“The Auditorium had a low balcony and some dumb fucker had taken too much LSD. I remember a guy actually falling from the balcony down into the audience and fortunately, it wasn’t a big fall because it was a low balcony,” says Rauls. “The band kept on playing and the fire marshals took the guy out. I guess he cushioned himself but he was pretty screwed up.”


As Atlantic Records’ Promotion & Marketing Director for the Southern Region, Phillip Rauls
was well acquainted with Zeppelin and heavily involved in the activities of that evening in ’73. He was the guy who would fly in ahead of the band and call on the media and the local promoters and the radio stations like the WRNOs and WTIXs of the world to convince them to play the records of Atlantic’s recording artists.

“WRNO was supportive to Led Zeppelin. Joe Costello, the GM, let the guys run the show,” says Rauls. “You had Captain Humble and Bobby Reno. The first record that WTIX played was “Stairway to Heaven” and it took an Act of Congress to get that record on there,” remembers Rauls. “Stairway to Heaven” was a major breakthrough because up to that time they were really an FM radio band and for Top 40 AM to end up laying that single—it was a major breakthrough.”

As a Memphis boy, Rauls had something in common with Zeppelin. “They always wanted to talk about blues music and Memphis music, and that was the small bond that I had with them.” He found Robert Plant and Jimmy Page to be very polite, very British, but they could get down with the best of them.

After the concert, Zeppelin headed straight to Bourbon Street to see Frankie Ford play at the Gateway on the corner of Bourbon & Iberville. Stephen Davis describes the scene at the Gateway in Hammer of the Gods: “Robert Plant, dressed in a glittery silver blouse open to the waist, asked Ford to sing ‘Sea Cruise,’ his big hit from the fifties. Later they went to a club called Déjà Vu, whose owner asked Led Zeppelin to imprint their hands in the fresh cement outside. ‘Why don’t you get them to put cocks in,’ Peter Grant suggested. Robert said he didn’t think his would make an imprint.”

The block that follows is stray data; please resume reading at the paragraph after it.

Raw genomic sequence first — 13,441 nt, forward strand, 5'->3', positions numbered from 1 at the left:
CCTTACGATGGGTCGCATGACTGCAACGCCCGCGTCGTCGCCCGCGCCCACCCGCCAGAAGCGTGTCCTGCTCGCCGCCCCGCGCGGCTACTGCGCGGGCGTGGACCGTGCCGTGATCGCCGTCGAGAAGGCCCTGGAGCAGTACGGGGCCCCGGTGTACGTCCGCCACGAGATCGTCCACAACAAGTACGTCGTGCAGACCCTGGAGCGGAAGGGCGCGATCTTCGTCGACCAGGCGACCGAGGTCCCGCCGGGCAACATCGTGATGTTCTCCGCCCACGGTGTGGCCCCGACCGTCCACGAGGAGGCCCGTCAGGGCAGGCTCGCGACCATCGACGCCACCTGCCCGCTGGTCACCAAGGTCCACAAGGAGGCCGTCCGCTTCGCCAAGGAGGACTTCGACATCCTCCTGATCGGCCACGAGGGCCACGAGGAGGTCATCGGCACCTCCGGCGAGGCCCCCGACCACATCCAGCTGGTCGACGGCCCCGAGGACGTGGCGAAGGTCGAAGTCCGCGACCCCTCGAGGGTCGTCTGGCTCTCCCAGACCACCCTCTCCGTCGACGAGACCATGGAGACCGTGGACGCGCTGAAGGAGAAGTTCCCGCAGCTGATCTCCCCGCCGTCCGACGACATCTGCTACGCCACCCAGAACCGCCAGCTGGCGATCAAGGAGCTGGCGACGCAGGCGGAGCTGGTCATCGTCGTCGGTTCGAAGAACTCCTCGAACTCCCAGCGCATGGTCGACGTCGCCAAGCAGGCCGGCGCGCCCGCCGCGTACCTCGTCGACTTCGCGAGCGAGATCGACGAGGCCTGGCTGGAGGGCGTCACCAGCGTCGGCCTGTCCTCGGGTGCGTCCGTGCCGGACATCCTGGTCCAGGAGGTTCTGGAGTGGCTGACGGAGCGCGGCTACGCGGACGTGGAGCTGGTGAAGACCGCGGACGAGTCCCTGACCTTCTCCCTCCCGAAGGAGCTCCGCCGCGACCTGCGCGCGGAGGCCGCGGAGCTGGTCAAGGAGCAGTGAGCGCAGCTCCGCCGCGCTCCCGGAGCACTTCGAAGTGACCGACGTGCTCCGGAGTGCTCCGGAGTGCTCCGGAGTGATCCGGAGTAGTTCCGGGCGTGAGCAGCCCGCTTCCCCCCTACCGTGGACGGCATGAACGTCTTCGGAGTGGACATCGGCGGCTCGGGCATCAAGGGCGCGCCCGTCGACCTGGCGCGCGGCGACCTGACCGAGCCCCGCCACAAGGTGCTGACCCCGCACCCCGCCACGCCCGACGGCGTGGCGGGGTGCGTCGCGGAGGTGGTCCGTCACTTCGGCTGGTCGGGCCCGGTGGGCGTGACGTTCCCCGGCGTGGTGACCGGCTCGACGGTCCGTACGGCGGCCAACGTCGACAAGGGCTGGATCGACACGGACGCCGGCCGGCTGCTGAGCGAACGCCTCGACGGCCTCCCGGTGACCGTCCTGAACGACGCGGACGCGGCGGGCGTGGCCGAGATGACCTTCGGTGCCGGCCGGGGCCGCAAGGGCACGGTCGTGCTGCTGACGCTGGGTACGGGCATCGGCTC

Before they left New Orleans, Atlantic Records boss Ahmet Ertegun threw a party for the band at Cosimo Matassa’s Jazz City. Soul food comprised the menu that night and all of New Orleans’ best R&B and rock legends would perform: Willie Tee, Art Neville and the Meters, Ernie K-Doe, the Wild Magnolias, Snooks Eaglin and the Olympia Brass Band. Rauls helped coordinate that party and remembers the event like it was yesterday.

“They didn’t need some ritzy ballroom,” he says. “Just going to a funky, soulful recording studio in a beat down part of New Orleans and to meet the guys they grew up listening to—they were in seventh heaven. Willie Tee was still alive, Ernie K-Doe was there, Professor Longhair—all these guys were former Atlantic artists that Ertegun had a relationship with. To bring them out at Cosimo’s party, it gave the band a woody.”